EL PASO, Texas (Border Report) – Border Patrol officials say 917 migrants voluntarily left the streets around Sacred Heart church in South El Paso after a two-day enforcement operation by Department of Homeland Security agencies. Another 44 were apprehended by undercover officers in the area.
“After our messaging, they actually turned themselves in at our (processing facility) at Paso del Norte Bridge,” said El Paso Sector Border Patrol Chief Scott Good. “I don’t have the exact number but a majority of them were released on their own recognizance.”
Border Patrol also detained 187 undocumented migrants at highway checkpoints leading out of El Paso, but none involved forgery of document — which was a concern raised earlier this week in South El Paso.
Good said officials put out a flier informing the migrants of the advantages of reporting for processing, given they would be able to move about and receive some services if released.
Only a few dozen migrants could be seen on the streets surrounding Sacred Heart Church in South El Paso, where a few days ago hundreds occupied sidewalks and neighboring alleys.
The ones that remained held on tight to their immigration parole documents or notices to appear in federal court later, as undercover Immigration and Customs Enforcement and Border Patrol agents conducted enforcement operations just a block north.
“I have my permit, so I am not worried about immigration (officers),” said Jose, a Venezuelan migrant sitting on the sidewalk a few feet from Sacred Heart’s gates. “I’m going to New York, I’m just $20 short” to get a bus ticket.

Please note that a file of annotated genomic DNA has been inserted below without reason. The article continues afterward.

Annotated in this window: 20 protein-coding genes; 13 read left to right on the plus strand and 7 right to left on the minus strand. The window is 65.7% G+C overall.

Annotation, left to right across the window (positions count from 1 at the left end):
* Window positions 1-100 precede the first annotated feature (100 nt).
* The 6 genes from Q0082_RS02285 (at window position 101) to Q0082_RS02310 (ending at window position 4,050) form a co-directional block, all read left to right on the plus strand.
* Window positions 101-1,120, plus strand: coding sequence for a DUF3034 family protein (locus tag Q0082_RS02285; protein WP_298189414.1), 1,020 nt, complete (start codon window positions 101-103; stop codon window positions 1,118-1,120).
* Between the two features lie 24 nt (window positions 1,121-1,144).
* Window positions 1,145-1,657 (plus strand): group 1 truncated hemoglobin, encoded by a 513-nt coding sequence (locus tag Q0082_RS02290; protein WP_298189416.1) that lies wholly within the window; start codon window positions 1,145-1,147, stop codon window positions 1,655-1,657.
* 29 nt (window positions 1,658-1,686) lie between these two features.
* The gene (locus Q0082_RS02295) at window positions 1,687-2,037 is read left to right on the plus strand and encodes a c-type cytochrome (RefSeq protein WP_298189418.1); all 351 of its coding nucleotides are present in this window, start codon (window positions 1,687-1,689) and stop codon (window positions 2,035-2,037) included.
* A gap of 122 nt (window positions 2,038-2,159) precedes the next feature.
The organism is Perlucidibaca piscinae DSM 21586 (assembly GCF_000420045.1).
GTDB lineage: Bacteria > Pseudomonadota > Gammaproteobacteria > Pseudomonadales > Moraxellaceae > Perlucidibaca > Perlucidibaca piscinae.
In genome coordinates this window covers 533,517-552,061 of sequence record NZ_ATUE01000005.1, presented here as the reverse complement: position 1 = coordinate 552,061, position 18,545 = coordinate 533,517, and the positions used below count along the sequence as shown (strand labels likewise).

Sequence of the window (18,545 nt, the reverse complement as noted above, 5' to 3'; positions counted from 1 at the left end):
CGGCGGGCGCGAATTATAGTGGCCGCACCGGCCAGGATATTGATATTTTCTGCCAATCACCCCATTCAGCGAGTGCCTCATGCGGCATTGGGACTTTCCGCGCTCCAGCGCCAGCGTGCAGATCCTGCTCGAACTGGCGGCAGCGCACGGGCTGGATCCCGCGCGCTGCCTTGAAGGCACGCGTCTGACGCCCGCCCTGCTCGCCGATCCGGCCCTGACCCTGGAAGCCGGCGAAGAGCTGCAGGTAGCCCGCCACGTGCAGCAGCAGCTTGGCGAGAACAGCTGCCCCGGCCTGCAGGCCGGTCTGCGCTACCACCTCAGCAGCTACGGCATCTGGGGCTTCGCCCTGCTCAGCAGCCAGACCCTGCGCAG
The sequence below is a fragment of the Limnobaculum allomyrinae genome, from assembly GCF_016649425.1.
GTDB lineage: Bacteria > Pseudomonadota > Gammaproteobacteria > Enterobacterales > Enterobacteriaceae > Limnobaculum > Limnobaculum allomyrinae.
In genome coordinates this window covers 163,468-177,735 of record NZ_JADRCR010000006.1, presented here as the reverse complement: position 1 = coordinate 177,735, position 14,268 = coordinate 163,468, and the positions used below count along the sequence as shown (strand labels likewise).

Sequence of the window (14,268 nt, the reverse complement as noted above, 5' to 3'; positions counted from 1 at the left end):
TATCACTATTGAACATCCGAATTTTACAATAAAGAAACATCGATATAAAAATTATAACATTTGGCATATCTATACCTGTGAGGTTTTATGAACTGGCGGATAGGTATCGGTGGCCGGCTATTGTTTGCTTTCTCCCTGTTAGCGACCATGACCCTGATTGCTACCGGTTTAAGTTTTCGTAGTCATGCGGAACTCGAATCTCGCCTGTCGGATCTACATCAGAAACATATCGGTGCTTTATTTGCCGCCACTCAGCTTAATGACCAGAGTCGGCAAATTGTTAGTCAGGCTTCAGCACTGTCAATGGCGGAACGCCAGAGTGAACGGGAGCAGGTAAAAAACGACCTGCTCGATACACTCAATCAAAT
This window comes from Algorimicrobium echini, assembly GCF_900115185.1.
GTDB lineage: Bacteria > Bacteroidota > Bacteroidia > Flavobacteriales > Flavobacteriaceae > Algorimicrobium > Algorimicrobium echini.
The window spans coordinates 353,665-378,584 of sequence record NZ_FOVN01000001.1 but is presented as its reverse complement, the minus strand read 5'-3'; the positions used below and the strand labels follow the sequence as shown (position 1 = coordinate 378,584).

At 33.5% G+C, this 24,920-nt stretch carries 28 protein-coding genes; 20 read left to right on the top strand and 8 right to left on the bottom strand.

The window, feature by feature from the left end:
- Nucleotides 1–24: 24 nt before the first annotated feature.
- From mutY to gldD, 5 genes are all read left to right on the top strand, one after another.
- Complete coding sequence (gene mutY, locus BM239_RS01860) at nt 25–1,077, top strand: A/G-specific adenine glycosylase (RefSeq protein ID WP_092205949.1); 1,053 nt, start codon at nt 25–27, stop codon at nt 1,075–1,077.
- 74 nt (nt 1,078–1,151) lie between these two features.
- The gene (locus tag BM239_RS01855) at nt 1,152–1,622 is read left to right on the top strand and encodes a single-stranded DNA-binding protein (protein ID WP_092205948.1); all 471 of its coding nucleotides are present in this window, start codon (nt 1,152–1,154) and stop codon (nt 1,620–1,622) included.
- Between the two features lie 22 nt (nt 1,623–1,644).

ICE, Border Patrol and other agencies on Wednesday continued to carry out a special enforcement operation while local organizations urged migrants with parole documents to go to a shelter.
El Paso Mayor Oscar Leeser acknowledged that the multi-pronged approach is succeeding in helping people get off the streets prior to the expected arrival to the border of others seeking admission as Title 42 public health expulsions end.
“As you can see the numbers are going down a lot because we have been working together on this,” he told reporters as he toured the site on Wednesday.
The mayor said the number of migrants is also going down across the border, in Juarez, Mexico. “Why? Because we have been working on this. Why wait until tomorrow? We started working on this long ago for when this day would come.”
El Paso Environmental Services crews picked up abandoned blankets, discarded clothing, cardboard boxes used as mattresses and trash from the sidewalks. Much-used American Red Cross blankets went into the dump trucks aplenty.
“We are always concerned about the safety of people. We blocked off the streets prior to anything happening,” Leeser said. “The Office of Emergency Management is concerned that every asylum-seeker in El Paso is safe. The priority is to treat people the way they want to be treated.”
The mayor said a shelter is ready to open in a vacant middle school property of the El Paso Independent School District.